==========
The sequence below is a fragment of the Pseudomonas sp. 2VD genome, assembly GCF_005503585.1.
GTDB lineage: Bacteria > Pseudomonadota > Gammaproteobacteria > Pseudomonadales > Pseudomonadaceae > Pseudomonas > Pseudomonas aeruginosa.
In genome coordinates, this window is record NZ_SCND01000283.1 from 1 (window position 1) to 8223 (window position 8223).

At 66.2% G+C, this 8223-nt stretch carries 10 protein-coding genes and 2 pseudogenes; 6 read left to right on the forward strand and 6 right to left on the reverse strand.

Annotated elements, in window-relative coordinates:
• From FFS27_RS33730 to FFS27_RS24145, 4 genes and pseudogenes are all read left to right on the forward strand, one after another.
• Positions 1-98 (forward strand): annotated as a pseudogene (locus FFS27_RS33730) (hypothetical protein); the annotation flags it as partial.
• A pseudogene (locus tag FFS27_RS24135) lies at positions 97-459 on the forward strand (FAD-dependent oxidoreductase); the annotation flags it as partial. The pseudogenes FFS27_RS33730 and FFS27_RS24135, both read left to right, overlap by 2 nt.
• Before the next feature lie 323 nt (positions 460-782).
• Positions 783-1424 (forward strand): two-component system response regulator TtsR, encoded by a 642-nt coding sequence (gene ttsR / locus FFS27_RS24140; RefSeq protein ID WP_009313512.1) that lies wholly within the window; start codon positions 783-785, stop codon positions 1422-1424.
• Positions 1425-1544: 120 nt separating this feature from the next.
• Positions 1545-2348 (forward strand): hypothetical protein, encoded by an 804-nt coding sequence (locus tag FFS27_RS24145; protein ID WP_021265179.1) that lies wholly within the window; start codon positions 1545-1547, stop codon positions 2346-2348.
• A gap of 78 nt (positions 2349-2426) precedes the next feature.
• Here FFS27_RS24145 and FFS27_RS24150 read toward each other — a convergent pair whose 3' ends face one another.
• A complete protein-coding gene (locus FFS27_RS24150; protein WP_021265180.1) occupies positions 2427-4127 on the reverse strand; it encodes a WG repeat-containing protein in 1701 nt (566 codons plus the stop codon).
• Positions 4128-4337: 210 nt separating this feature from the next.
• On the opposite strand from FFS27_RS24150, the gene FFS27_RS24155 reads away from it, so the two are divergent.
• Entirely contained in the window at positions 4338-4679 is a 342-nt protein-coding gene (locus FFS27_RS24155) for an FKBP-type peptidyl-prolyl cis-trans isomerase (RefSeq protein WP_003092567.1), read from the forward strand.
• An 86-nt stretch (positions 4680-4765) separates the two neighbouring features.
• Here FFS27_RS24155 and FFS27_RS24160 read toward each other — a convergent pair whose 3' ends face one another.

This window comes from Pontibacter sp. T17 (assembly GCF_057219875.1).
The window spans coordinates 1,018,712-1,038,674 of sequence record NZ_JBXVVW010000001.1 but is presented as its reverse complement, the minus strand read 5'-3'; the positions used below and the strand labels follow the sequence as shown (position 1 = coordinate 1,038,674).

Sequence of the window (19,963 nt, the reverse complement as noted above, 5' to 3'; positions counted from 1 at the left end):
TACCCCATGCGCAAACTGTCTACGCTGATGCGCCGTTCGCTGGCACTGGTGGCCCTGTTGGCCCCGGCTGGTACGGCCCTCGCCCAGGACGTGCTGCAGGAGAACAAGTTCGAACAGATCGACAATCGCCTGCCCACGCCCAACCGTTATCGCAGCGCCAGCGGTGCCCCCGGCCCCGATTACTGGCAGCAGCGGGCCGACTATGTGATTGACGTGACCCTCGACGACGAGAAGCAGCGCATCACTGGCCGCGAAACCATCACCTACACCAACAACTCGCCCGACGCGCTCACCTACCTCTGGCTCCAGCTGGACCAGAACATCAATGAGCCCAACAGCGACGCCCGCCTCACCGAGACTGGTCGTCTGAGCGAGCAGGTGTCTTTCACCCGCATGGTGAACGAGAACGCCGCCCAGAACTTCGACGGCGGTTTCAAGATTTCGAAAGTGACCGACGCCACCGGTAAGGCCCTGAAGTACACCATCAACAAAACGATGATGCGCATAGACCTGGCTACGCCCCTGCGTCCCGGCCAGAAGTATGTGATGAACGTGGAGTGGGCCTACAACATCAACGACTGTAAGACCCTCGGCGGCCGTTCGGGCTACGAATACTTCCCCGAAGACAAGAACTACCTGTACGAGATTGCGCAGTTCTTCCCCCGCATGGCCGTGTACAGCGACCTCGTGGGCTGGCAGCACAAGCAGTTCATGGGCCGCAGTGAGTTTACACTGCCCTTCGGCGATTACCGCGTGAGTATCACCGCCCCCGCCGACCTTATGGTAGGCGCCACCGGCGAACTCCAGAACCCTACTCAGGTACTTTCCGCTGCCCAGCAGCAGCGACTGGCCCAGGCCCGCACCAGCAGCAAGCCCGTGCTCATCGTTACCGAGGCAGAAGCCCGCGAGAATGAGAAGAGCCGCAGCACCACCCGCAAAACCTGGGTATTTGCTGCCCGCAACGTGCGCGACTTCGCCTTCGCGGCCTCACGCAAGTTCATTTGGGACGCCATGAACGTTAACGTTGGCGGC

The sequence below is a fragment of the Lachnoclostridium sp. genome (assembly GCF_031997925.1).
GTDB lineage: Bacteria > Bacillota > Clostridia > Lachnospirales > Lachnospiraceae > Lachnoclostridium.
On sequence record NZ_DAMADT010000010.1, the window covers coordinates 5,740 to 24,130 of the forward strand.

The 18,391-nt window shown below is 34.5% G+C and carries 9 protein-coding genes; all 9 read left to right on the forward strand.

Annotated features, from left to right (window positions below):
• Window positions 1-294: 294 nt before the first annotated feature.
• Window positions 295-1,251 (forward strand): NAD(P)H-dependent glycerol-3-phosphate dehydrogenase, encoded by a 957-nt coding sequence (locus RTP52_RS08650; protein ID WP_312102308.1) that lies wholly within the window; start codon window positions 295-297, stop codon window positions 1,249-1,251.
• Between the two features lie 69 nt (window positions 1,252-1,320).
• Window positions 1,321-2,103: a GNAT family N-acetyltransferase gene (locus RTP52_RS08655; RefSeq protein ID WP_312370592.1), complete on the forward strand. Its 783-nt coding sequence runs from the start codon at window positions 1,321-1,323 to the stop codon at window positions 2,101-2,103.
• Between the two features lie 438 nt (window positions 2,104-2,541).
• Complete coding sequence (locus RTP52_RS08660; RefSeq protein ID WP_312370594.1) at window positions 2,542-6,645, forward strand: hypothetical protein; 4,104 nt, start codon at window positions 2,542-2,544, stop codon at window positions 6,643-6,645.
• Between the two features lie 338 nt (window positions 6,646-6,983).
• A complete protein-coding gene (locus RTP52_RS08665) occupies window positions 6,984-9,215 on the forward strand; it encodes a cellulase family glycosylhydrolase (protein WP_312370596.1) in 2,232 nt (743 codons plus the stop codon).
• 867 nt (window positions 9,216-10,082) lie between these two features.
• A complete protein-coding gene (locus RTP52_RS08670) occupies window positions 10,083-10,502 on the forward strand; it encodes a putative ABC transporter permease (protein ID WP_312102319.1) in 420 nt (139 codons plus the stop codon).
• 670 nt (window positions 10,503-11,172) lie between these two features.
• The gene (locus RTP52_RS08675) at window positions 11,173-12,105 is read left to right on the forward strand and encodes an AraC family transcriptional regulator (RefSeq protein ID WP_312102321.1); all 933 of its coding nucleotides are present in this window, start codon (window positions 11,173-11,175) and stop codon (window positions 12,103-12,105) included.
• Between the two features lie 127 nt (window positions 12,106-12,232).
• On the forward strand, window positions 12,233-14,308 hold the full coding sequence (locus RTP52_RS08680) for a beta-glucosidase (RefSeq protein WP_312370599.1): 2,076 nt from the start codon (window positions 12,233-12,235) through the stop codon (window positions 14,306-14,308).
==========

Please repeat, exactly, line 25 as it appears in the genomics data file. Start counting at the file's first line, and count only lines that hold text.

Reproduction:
The sequence below is a fragment of the Lachnoclostridium sp. genome (assembly GCF_031997925.1).